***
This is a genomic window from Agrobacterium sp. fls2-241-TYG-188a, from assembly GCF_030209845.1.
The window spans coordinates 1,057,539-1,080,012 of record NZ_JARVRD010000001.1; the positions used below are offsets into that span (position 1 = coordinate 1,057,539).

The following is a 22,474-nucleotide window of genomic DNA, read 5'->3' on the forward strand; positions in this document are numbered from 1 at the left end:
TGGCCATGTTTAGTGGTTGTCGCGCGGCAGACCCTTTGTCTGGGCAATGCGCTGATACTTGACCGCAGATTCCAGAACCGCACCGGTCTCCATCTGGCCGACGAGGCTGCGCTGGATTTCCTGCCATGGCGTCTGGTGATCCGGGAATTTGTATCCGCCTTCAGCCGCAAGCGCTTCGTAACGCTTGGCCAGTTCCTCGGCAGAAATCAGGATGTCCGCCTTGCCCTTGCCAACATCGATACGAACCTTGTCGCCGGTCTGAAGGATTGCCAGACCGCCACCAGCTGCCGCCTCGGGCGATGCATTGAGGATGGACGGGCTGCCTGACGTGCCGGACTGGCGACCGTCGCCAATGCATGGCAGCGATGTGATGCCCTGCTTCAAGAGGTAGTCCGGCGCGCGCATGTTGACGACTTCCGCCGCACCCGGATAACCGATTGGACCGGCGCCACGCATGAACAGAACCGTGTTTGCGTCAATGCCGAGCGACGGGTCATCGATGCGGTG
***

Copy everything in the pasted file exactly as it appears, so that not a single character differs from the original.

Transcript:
This is a genomic window from Agrobacterium sp. fls2-241-TYG-188a, from assembly GCF_030209845.1.
The window spans coordinates 1,057,539-1,080,012 of record NZ_JARVRD010000001.1; the positions used below are offsets into that span (position 1 = coordinate 1,057,539).

The following is a 22,474-nucleotide window of genomic DNA, read 5'->3' on the forward strand; positions in this document are numbered from 1 at the left end:
TGGCCATGTTTAGTGGTTGTCGCGCGGCAGACCCTTTGTCTGGGCAATGCGCTGATACTTGACCGCAGATTCCAGAACCGCACCGGTCTCCATCTGGCCGACGAGGCTGCGCTGGATTTCCTGCCATGGCGTCTGGTGATCCGGGAATTTGTATCCGCCTTCAGCCGCAAGCGCTTCGTAACGCTTGGCCAGTTCCTCGGCAGAAATCAGGATGTCCGCCTTGCCCTTGCCAACATCGATACGAACCTTGTCGCCGGTCTGAAGGATTGCCAGACCGCCACCAGCTGCCGCCTCGGGCGATGCATTGAGGATGGACGGGCTGCCTGACGTGCCGGACTGGCGACCGTCGCCAATGCATGGCAGCGATGTGATGCCCTGCTTCAAGAGGTAGTCCGGCGCGCGCATGTTGACGACTTCCGCCGCACCCGGATAACCGATTGGACCGGCGCCACGCATGAACAGAACCGTGTTTGCGTCAATGCCGAGCGACGGGTCATCGATGCGGTG